Third, under the risk-based capital rules of the banking regulators, reduction in counterparty obligations through netting of obligations and close-out and set-off of collateral enables banks to reduce their capital needs, which enables them to reduce their prices.

Finally, by increasing certainty and reducing risk and cost, it enhances the liquidity of the global financial markets.

Congress has recognized the vital economic role that these financial contracts perform by providing protections for them in the nationís bankruptcy laws. Unfortunately, the pace of innovation in the financial markets has outstripped current law. In addition, the bankruptcy laws governing banks and those covering non-bank corporations are in two separate statutes -- the FDIA and the Bankruptcy Code, and there are now some inconsistencies between the two statutes. That means that, sometimes, the enforceability of a creditorís rights under a master agreement can depend on what type of entity its counterparty is.

The Act would fix these problems. Iíd like to highlight some of the beneficial things the Act would do.

First, the Act would amend the FDIA definitions of qualified financial contract, securities contract, commodity contract, forward contract, repurchase agreement and swap agreement to make them consistent with the definitions in the Bankruptcy Code.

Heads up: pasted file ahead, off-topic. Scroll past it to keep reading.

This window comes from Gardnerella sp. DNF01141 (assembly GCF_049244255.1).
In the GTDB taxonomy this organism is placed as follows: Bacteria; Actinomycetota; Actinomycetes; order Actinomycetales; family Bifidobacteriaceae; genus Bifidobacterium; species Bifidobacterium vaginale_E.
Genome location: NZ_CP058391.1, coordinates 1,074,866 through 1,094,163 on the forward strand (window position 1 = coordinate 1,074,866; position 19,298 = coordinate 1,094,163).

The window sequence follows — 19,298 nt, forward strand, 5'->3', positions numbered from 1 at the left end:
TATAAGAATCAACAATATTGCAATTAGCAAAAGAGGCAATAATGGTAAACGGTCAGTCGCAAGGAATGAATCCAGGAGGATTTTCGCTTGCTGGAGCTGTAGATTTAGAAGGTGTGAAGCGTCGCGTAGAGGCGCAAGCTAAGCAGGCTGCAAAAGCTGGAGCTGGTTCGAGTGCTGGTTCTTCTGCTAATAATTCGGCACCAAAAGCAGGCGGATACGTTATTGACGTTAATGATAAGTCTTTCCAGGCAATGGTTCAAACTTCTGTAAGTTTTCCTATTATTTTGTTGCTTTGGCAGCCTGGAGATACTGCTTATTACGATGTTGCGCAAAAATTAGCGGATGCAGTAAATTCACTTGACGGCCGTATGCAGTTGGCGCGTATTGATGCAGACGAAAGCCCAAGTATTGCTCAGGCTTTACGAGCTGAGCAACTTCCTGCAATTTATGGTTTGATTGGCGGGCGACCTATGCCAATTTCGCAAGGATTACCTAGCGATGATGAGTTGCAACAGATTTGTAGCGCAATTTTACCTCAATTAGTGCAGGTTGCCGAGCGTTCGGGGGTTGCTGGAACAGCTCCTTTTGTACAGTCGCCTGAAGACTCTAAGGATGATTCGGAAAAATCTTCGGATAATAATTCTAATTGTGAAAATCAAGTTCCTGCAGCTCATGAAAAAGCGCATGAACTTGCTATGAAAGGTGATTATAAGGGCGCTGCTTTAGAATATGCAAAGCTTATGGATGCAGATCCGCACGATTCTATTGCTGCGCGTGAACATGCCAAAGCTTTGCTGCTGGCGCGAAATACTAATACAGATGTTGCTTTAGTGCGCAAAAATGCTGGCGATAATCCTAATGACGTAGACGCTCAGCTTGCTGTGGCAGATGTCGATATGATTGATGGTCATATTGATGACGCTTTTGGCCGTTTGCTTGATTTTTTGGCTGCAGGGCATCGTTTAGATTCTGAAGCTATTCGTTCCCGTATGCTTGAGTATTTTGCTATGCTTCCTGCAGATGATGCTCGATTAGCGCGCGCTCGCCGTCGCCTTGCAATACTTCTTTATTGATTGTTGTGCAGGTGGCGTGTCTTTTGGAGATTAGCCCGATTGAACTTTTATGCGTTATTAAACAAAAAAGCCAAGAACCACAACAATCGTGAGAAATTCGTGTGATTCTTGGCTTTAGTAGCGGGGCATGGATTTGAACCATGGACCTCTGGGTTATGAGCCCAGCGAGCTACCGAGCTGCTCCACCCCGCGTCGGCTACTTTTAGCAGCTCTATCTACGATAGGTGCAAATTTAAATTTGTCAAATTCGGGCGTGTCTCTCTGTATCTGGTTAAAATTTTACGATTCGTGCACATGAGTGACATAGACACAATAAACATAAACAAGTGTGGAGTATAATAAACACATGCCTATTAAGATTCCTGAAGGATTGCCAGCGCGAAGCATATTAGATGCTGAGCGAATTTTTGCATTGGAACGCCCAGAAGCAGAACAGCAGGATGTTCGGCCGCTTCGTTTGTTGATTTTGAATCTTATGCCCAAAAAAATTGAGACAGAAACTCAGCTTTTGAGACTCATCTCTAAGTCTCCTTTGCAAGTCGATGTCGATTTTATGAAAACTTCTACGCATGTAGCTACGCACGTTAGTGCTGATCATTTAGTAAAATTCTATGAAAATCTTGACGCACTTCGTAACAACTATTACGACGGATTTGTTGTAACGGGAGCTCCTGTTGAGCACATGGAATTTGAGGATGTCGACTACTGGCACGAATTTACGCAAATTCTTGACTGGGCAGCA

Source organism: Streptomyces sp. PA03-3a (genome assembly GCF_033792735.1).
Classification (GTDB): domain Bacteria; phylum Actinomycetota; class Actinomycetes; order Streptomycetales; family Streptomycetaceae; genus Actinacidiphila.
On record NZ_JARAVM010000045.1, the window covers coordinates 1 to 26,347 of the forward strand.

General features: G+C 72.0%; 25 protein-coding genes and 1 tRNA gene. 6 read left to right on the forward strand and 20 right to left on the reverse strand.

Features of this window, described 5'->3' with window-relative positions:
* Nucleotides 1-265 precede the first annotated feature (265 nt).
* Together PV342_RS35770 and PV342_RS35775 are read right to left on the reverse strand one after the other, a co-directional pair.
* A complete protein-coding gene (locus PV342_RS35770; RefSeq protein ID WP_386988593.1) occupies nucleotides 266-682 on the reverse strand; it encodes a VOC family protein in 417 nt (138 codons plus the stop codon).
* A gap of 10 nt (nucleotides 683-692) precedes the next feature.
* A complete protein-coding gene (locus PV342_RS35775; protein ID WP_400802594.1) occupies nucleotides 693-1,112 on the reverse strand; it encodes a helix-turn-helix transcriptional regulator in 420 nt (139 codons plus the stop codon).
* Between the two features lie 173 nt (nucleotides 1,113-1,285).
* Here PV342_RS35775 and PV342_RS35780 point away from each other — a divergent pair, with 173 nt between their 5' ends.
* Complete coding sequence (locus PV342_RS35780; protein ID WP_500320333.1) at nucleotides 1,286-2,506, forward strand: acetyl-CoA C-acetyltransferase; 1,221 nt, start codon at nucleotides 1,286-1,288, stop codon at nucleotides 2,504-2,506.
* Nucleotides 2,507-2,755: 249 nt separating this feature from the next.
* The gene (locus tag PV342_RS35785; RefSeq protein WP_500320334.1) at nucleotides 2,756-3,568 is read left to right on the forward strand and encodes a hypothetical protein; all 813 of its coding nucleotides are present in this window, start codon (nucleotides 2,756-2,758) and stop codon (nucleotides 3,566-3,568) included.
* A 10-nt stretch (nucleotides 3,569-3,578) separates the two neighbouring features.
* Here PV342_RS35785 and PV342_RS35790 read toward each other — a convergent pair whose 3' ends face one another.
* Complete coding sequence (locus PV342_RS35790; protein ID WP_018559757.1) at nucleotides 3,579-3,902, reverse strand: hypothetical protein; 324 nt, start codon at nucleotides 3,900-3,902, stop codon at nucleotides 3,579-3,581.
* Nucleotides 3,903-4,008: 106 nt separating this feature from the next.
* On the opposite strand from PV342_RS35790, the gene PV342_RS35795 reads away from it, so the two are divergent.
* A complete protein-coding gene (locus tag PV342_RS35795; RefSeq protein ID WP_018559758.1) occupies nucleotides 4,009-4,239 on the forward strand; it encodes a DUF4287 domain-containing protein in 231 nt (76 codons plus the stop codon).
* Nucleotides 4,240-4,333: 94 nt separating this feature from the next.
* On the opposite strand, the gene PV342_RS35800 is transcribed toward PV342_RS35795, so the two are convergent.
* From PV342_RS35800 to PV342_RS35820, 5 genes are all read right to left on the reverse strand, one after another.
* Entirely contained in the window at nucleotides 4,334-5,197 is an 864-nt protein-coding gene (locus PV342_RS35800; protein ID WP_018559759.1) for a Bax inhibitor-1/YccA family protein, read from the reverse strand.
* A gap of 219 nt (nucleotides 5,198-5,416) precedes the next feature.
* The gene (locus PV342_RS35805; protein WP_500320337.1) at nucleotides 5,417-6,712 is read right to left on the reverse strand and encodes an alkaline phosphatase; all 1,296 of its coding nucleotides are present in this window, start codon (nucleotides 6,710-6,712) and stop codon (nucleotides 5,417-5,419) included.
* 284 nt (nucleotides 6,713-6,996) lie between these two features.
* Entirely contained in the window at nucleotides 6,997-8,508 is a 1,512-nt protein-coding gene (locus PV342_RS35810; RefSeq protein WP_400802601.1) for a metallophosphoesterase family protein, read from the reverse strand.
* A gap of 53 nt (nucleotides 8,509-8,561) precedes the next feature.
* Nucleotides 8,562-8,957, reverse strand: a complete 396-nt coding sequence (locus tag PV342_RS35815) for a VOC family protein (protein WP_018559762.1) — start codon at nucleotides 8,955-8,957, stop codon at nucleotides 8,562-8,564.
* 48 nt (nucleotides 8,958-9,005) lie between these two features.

An amendment to the definition of repurchase agreement makes clear that the definition includes repos on qualified foreign government securities. Foreign government securities are increasingly used as the underlying asset in repos. It would also include repos on mortgage-related securities and mortgage loans. These instruments are commonly financed with repos.

The definition of swap agreement would also be amended in a way that provides more legal certainty for numerous additional transactions. In the field of foreign exchange, it would include not only spot and forward FX transactions, but also same day-tomorrow and tomorrow next agreements. For the first time, it would include derivatives on equities and credit spreads, swaps and options. These latter products were developed or became more prevalent since the last amendment to FDIA. The amendment will allow parties to effect contractual netting across transactions that are economically similar. It would also allow the flexibility for future developments in risk management tools by including within the definition of swap agreement similar swap, future or option transactions that may in the future be regularly entered into in the swap market.